Monday, August 31, 2015

Heavy Gear: a franchise in need of love (and maybe a genre)

Heavy Gear's box art, courtesy of Activision
Everyone has that one special game nobody has played except him/her. Heavy Gear is not one of those games for me, but I do wish I knew of people who have played it. In all my life, I have not met one person who played it and did not borrow my copy. I haven't even been able to buy (or pirate) a copy of the sequel. I did, however, see a crappy 3D animated episode of a series years after I finished this game, which was kind of an odd experience.

Heavy Gear is a first-person, open-field war game and in that sentence is where its first problem arises. Probably only one of those genre depictions has made sense to you and it was about the camera angle. Here's the thing: even though Heavy Gear does not do anything ground breaking, it is still hard to point out in which genre it is supposed to go. Sure, you can describe what you can do in the game, but that does not solve the problem. You can build your own robot, but is it a robot builder? The prefabs work just as well. You are a soldier, but is it a military shooter? As long as you don't shoot humans in the face, people get confused. You pilot a giant robot, is it like MechWarrior? Thank you for drawing attention to the competitor! Let me expand on what I mean.

Mech building
As said, you can build your own robot from the ground up. The original game I got came with a single language manual of 100+ pages explaining every part and pre-configured robot (or 'Gear', as they call it. From legs and engines to guns and rockets, everything was documented on what it did and what its stats were. I spent hours comparing torso's and then adding parts to the INSIDE of that torso, to get the optimal result. Let that sink in: you can not only choose parts, but every leg, arm, torso and head has individual sub-parts you can add and remove. It is vast! It is awesome!

The kodiak model. Every prefab bot has
a picture of this quality in the manual
And then you find the pre-configured bots. They work just as well. An entire building system rendered useless. The thing is, the differences between all parts is marginal at best. Also, you only need one gun: the medium assault rifle, the one in the title picture, but more on that later. In any case: Heavy Gear is not depicted as a mecha builder.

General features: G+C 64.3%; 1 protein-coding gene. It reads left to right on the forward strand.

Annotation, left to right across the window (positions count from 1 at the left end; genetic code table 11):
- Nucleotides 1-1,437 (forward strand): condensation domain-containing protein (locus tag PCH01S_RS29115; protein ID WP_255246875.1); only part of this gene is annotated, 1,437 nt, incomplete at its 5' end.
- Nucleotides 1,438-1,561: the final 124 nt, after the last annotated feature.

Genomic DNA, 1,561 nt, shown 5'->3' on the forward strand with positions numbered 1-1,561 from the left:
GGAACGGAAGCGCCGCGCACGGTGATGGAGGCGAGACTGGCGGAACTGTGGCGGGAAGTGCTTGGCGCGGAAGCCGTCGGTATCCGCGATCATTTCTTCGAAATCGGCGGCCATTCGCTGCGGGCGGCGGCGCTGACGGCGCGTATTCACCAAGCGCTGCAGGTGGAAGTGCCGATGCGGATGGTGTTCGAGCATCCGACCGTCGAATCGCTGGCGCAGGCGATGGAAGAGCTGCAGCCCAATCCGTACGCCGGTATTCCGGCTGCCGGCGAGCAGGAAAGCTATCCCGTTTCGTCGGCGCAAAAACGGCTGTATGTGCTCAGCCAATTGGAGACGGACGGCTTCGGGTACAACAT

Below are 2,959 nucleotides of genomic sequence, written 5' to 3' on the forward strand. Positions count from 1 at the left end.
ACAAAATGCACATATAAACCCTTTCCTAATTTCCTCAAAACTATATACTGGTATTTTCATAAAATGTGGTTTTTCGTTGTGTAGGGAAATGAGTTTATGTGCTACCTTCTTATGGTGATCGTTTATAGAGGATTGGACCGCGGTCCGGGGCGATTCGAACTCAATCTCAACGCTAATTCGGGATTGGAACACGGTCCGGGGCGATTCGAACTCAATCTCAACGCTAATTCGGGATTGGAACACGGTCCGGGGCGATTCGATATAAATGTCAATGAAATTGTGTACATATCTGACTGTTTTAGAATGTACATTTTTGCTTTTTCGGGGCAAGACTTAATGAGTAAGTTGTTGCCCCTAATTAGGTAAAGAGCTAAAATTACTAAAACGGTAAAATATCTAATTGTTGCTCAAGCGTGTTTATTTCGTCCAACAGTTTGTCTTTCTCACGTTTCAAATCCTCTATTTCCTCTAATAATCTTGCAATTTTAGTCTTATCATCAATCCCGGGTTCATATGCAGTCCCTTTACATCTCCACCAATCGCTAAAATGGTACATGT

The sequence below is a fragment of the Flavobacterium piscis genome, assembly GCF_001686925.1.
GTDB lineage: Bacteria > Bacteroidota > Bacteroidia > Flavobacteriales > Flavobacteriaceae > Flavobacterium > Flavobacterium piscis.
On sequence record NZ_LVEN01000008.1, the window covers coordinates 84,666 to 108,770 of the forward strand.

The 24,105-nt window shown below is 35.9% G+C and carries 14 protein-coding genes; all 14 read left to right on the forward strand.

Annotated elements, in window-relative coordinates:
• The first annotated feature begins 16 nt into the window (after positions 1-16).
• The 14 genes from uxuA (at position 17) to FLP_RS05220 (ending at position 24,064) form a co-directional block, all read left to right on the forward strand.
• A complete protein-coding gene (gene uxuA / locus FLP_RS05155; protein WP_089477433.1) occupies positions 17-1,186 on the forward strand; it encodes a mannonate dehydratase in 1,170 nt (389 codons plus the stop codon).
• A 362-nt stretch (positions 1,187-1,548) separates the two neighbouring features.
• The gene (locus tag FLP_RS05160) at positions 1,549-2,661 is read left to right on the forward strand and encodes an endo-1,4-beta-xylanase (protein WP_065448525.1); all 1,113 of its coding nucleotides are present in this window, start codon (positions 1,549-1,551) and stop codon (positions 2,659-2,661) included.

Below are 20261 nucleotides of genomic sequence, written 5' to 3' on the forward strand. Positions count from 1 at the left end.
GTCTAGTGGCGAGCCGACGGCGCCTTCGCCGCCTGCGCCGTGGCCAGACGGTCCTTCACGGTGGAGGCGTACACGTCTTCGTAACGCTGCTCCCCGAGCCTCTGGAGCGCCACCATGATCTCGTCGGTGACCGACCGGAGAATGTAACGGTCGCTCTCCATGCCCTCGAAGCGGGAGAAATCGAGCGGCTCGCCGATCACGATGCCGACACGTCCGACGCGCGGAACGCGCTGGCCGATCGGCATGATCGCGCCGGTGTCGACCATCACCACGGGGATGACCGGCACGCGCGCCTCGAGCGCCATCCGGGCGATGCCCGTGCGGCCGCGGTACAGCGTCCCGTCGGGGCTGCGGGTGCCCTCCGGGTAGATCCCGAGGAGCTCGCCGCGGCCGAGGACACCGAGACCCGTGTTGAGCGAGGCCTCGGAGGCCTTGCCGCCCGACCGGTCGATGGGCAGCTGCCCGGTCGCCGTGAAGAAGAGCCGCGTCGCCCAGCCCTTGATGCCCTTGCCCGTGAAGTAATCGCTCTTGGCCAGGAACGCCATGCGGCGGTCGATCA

Combat and gameplay
The gameplay is awesome. The Gear really feels as gear. You run around over a field in a very fluid motion and you have fast control over turns. It does not feel as vehicular as MechWarrior, even when you are in vehicle mode. That mode feels like you are on roller-skates, which they are and they are soooo handy! You have a vast environment to zip through which even for its time (1997) was very big. This is war, it feels like it and you are the soldier that is going to bring a lot of damage.

And then the sensors come in... Don't get me wrong, there is a lot of choice and all but one of them do pretty awesome things. All but one... That one, when activated turns off all graphics and only shows a blue wire frame for every object. Textures: Gone! Skybox: Gone! Explosions: Gone! Immersion: RIP. The worst part: it is by far the best way to find and destroy the enemy, because it has camouflage colors. Strafe and shoot 3 shots to the chest with the medium assault rifle on any enemy and its gear flings away in separate pieces. There might be an explosion in there, but it isn't rendered when the sensor is on.

OK, graphics aren't that great, but imagine
a sensor rendering even less
But we were talking about genre depiction and not about its gameplay quality, which makes it all the sadder. It does not play like MechWarrior and not like a military shooter, which were not as prominent at the time, but already a presence. Heavy Gear had a very unique gameplay ruined by 1 little thing. It did not fit into an existing genre and its own gameplay had a fatal flaw, so it did not make it earn its own genre.